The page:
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- Thread starter ZeroPivot
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- #2

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There is no such thing.

- #3

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There is no such thing.

Was? vas? vant? vaunt? what is the end of the line of mathematics?

- #4

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The hardest math course is the one you can't pass...

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- #6

Office_Shredder

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Was? vas? vant? vaunt? what is the end of the line of mathematics?

Maybe something about Weyl, which is pronounced like the world "veil".

At any rate it still is true that there is no such thing as an end of the line math course. He may be referring to the fact that he's taking a topics in research course, which would be end of the line in the sense that it discusses current research mathematics and therefore we don't know anything that comes "after", although as a mechanical engineer it would surprise me greatly if he was taking such a thing

- #7

rubi

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The toughest part of mathematics is probably algebraic geometry.

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- #9

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The list goes:

1. Single Variable Analysis

2. Linear Algebra

3. Multivariable Analysis

4. Signals

*. Nummerical Analysis

5. Vector Calculus

6. Complex Analysis

7. Partial Differential Equations

What most Engineers study on Bachelor Level.

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- #11

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The list goes:

1. Single Variable Analysis

2. Linear Algebra

3. Multivariable Analysis

4. Signals

*. Nummerical Analysis

5. Vector Calculus

6. Complex Analysis

7. Partial Differential Equations

What most Engineers study on Bachelor Level.

"Signals" is not an area of math, and is certainly not a prerequisite for vector calculus (which is not a prerequisite for complex analysis, which is not required for PDE's).

A partial order is not a linear order. The fact that some subjects have prerequisites does not imply that mathematics can somehow be ordered into a linear sequence. There is no "terminal" mathematics; mathematics is a collection of diverse subfields that frequently interact in one way or another. You either misunderstood your friend, or your friend doesn't know what he's talking about (If there were a "hardest math", you certainly wouldn't find an engineer anywhere near it).

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Sounds like you're asking what is the math course that requires knowledge of all other previous math courses. There really is no such thing because all math courses depend on each other in some basic way... and they overlap each other. But since Algebra is the foundation to all mathematics and people make more math errors in their algebra... I'd say algebra is the hardest math course.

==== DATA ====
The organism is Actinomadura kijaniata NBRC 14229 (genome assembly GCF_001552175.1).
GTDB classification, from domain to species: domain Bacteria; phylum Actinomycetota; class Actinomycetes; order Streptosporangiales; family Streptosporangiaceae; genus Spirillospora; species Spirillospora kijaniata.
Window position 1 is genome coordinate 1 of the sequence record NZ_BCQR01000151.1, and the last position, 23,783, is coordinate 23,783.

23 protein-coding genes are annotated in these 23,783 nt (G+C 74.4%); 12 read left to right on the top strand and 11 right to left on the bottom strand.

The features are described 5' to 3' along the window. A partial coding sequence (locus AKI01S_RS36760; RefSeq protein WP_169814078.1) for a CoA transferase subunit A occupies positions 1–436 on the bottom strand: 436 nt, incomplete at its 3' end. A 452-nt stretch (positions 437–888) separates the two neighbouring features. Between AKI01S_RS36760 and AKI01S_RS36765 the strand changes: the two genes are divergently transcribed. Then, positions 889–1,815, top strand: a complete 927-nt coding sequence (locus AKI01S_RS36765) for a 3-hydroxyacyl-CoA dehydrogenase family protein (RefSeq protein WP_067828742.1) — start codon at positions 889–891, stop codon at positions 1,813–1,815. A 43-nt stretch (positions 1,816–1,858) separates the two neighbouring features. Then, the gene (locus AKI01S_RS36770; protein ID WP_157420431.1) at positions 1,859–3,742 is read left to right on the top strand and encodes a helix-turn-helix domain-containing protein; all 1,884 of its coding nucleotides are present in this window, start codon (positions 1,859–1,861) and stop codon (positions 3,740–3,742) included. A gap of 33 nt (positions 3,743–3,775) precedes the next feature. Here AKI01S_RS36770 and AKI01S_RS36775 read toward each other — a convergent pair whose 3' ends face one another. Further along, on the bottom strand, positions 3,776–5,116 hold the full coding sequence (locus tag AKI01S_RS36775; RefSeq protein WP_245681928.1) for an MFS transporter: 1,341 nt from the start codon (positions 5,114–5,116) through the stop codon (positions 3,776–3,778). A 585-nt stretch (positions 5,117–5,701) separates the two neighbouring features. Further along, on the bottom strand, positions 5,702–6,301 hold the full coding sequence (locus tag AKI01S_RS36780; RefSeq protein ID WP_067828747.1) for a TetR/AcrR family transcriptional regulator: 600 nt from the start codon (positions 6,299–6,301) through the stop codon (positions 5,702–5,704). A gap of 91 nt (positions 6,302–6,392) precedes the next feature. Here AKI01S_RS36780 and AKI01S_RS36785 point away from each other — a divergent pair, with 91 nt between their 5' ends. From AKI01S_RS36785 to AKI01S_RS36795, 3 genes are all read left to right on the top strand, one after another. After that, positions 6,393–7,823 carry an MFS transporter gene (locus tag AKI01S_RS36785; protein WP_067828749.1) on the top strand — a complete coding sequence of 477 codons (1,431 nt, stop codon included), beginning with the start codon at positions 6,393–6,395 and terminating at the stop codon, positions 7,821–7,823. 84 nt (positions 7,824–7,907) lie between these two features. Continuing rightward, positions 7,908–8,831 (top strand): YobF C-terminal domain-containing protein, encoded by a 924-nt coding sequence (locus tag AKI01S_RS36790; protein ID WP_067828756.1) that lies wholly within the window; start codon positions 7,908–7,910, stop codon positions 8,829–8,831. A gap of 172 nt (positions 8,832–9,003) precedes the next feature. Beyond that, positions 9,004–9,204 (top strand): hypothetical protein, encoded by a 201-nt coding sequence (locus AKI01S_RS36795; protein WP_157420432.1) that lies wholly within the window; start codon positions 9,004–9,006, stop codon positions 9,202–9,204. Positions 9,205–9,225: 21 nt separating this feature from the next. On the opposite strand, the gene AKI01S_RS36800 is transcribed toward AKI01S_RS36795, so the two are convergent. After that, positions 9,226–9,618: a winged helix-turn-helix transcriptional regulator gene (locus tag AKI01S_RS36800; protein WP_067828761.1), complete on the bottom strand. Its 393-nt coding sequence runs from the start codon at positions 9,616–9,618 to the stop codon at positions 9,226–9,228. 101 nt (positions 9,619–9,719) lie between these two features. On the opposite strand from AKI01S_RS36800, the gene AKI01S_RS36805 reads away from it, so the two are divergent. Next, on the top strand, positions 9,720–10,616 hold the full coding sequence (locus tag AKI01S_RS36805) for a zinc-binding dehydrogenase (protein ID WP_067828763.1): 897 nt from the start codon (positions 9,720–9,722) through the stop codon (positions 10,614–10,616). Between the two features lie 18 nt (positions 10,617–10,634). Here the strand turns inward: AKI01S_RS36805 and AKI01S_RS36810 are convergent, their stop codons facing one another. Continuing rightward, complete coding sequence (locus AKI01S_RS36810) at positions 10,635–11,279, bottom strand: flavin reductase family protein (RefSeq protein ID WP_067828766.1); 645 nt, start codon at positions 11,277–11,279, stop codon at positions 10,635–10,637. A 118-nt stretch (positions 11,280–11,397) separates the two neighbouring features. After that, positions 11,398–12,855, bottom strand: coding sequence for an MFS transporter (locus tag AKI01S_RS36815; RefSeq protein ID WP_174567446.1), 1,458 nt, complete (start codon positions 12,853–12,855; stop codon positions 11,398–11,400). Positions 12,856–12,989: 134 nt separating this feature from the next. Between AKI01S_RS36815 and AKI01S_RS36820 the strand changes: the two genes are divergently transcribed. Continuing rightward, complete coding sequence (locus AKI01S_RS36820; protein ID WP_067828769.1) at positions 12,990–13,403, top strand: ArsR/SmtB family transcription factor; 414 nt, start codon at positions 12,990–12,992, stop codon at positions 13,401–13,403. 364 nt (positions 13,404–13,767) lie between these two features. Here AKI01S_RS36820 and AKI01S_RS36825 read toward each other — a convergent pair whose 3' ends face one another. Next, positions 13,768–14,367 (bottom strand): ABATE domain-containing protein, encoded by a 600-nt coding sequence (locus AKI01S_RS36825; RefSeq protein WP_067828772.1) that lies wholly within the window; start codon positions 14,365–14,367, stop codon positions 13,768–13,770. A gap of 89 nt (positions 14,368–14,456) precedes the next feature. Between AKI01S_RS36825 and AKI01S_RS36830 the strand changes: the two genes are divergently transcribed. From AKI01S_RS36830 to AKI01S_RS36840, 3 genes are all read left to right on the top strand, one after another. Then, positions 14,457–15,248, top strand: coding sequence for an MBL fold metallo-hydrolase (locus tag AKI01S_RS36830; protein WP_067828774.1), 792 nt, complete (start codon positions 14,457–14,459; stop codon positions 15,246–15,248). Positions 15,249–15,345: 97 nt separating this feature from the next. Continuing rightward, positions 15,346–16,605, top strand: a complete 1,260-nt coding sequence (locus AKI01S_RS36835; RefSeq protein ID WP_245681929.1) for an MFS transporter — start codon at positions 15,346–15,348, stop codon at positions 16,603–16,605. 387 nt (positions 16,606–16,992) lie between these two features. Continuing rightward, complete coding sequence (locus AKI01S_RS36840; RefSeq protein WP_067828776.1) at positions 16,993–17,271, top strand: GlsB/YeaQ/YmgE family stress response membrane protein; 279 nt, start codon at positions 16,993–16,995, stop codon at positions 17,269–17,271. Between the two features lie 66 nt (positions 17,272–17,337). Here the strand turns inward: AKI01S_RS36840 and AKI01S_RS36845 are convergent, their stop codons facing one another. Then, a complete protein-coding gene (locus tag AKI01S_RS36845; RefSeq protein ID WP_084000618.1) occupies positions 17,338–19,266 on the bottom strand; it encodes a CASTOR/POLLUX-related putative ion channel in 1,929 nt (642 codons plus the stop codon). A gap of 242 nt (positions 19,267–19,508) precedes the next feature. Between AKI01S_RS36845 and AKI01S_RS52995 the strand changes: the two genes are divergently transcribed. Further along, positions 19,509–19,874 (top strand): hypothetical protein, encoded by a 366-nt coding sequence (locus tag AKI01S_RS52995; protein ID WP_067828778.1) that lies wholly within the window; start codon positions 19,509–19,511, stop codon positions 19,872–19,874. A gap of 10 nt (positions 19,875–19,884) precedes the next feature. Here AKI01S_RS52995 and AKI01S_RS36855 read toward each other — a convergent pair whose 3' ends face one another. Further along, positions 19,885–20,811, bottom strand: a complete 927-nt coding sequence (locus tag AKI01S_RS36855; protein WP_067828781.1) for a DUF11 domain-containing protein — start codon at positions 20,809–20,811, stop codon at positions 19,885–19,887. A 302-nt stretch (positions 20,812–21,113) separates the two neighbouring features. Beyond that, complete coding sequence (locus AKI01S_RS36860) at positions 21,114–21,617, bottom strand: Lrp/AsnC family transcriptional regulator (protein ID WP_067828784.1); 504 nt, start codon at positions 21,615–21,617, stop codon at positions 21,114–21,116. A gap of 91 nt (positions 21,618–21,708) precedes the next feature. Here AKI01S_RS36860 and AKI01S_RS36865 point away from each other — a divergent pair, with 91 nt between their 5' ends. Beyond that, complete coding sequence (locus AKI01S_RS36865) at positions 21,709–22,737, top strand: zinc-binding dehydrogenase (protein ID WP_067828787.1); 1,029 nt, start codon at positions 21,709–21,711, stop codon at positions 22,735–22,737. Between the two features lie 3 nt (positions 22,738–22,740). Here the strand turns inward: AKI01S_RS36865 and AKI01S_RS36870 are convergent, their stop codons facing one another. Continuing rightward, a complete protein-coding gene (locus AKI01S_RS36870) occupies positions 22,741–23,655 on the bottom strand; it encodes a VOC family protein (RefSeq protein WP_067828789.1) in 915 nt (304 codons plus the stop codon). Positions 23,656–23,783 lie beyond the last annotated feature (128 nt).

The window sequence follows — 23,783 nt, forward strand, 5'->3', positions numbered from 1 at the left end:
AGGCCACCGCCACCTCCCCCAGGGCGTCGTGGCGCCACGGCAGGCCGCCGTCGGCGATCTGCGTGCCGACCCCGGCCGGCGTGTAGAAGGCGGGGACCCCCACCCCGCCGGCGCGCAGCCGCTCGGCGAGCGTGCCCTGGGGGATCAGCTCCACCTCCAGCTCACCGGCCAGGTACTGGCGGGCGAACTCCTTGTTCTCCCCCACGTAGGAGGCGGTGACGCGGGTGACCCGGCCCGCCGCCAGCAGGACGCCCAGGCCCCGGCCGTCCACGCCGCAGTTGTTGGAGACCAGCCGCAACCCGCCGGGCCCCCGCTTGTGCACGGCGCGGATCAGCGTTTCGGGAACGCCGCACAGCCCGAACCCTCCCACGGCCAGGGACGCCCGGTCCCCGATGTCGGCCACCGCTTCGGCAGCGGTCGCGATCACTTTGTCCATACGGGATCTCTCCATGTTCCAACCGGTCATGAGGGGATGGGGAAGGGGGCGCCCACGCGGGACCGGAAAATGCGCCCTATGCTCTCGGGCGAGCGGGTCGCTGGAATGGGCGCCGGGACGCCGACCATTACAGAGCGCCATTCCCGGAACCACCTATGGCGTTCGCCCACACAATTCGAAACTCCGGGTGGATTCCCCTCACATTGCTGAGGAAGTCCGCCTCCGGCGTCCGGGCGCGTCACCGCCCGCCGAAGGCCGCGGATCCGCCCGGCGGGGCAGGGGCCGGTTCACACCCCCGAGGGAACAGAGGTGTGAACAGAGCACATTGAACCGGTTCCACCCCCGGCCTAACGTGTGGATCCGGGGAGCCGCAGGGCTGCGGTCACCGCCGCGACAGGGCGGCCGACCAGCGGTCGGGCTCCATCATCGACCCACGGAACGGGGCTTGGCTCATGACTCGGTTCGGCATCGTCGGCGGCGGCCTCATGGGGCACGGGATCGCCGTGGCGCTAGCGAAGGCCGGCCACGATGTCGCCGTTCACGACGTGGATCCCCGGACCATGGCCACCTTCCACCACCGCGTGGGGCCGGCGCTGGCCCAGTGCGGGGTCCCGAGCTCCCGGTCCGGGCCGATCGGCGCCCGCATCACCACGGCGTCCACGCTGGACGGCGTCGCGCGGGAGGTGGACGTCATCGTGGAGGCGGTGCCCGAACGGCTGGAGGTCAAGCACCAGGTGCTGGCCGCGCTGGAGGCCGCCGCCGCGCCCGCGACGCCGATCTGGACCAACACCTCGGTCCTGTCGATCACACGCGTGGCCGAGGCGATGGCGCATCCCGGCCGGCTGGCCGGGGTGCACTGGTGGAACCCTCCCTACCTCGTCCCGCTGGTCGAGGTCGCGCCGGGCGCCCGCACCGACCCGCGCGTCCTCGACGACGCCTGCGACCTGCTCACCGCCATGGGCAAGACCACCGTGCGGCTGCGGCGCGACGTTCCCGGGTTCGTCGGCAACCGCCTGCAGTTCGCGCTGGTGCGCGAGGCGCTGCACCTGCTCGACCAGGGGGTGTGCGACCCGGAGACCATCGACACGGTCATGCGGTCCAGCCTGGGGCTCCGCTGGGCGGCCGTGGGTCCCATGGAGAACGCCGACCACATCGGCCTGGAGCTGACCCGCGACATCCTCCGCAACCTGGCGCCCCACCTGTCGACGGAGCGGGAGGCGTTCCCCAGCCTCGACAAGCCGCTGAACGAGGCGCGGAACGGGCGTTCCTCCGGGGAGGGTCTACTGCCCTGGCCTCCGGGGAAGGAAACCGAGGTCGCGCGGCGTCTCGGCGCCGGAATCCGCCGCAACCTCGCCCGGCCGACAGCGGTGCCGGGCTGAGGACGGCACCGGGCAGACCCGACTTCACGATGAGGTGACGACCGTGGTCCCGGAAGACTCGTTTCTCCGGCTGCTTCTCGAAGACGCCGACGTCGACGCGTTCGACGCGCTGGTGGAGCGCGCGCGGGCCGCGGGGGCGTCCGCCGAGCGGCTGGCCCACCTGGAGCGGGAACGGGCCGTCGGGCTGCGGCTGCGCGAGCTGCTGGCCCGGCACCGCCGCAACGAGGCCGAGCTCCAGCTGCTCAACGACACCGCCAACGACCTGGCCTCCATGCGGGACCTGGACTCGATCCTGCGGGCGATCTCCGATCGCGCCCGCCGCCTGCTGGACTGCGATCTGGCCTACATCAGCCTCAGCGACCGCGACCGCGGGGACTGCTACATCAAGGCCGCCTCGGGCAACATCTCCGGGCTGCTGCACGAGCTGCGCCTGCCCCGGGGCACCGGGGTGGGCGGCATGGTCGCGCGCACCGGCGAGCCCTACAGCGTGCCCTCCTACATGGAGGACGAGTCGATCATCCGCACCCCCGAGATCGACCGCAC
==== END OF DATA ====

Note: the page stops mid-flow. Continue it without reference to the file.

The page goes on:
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Probably triple integrals.

- #14

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"Signals" is not an area of math

Methods to solve linear and separable ODEs of order 1 and for systems with constant coefficients.

- #15

phyzguy

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The list goes:

1. Single Variable Analysis

2. Linear Algebra

3. Multivariable Analysis

4. Signals

*. Nummerical Analysis

5. Vector Calculus

6. Complex Analysis

7. Partial Differential Equations

What most Engineers study on Bachelor Level.

I would think of mathematics more as a branching tree than a line. Once you've learned calculus there are dozens of new areas you can now study, and each one of these leads to many more. The leaves at the end of the tree are the current areas of research, but the tree keeps growing as new fields of study are added. As someone else said, the tree is already so complex that nobody can learn it all.

- #16

pwsnafu

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and generalized functions. Fourier series. Fourier Transform of continuous-time signals. Sampling of continuous-time signals. LTI-system. Laplace transforms. Existence and unicity of solutions of ODEs and system of ODEs.Signals

Methods to solve linear and separable ODEs of order 1 and for systems with constant coefficients.

So Fourier Analysis?

- #17

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I don't want to brag, but I absolutely sailed through my math courses until we got to long division.

But seriously, if you look at the website of almost any major university, you will see that the math department has its majors take core courses, and then lets them specialize in an area of their choice. So as almost everyone else has said, there is no one path, and no consensus on the "hardest course."

But seriously, if you look at the website of almost any major university, you will see that the math department has its majors take core courses, and then lets them specialize in an area of their choice. So as almost everyone else has said, there is no one path, and no consensus on the "hardest course."

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- #18

jim mcnamara

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http://en.wikipedia.org/wiki/David_Hilbert

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